Since 2000, I’ve been writing history and historical fiction. I’ve dabbled in some other areas with e-book projects. Next year, I will publish a YA novel. My very first novel back in 1996 was a YA novel, but I was never able to get a second one published with that company and moved onto historical fiction.

The new project will be published under a pen name, J. R. Rada. I know it’s not very different than my real name. I’m not trying to hide who I am. I just want to develop this pen name as a brand for my future YA and fantasy fiction.

So what are my writing goals for 2015?

  1. Publish three new books.
  2. Ready three more books for publication.
  3. Get two new projects started.
  4. Get published in three new magazines.
  5. Attend at least 50 festivals, speaking events, or booksignings.

Anybody have any suggestions for anything else that I should include?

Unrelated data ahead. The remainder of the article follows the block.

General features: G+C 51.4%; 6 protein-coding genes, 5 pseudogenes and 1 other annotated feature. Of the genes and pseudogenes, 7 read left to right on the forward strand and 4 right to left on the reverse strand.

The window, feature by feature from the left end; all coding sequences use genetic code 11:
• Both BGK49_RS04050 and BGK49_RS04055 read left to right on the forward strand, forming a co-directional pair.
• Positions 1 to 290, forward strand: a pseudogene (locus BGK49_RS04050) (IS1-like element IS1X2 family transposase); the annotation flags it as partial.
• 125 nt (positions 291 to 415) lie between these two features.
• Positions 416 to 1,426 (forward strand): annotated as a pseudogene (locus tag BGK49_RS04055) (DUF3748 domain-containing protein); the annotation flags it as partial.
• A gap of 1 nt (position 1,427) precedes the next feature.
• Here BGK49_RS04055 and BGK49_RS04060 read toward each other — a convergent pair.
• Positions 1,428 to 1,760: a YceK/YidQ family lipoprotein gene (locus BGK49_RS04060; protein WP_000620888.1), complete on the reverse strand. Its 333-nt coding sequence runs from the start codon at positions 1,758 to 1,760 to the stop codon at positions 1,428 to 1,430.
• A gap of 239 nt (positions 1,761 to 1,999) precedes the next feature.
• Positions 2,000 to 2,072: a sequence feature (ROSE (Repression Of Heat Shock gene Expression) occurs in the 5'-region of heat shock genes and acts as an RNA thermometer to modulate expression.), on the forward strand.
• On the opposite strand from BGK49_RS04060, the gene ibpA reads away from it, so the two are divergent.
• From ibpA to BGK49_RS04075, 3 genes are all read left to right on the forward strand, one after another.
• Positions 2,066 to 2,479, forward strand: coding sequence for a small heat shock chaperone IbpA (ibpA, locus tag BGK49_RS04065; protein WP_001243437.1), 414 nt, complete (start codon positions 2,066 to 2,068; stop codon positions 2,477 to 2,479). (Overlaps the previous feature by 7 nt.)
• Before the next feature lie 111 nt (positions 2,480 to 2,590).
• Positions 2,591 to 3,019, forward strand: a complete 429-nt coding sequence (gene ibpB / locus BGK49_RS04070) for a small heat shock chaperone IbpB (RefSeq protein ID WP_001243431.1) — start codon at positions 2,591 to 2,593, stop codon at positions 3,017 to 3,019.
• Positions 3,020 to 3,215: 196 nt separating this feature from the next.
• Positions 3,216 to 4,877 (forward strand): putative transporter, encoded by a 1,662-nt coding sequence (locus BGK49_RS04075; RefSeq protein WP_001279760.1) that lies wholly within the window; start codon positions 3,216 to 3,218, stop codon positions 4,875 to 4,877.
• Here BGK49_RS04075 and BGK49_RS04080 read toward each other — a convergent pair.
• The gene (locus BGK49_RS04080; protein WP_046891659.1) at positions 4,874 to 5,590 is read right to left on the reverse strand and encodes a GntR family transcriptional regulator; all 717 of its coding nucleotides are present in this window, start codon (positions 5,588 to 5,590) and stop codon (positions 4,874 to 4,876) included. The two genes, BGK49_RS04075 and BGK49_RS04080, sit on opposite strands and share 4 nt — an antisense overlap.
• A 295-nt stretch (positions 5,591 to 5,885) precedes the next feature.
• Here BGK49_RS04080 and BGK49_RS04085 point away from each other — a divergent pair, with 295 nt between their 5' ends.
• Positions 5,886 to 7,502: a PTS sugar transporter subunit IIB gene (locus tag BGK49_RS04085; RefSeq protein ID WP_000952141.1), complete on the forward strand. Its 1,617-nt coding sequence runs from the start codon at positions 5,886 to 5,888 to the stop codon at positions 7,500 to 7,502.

I know that a book needs to be marketed. Boy! Do I know that, but I’ve seen a trend among a lot books that are out there to help writers market. The author usually spends a chapter or so talking about how the author should do all these things to search out what books in what categories are selling and then target a book to those places.

To me, that seems like you’re simply writing to market. You’re willing to tailor your story to the winds of fate and say whatever needs to be said to sell your book. The author becomes a politician of words.

Is that what book marketing has come to?

I still hope that authors out there who are writing great stories that they love can publish those stories and find a market. So maybe their novel isn’t about zombies or vampires or whatever the current craze is and it won’t sell a million copies. Maybe it sells only a few thousand. If it does well in its market isn’t that saying more than writing a mediocre book in a larger market?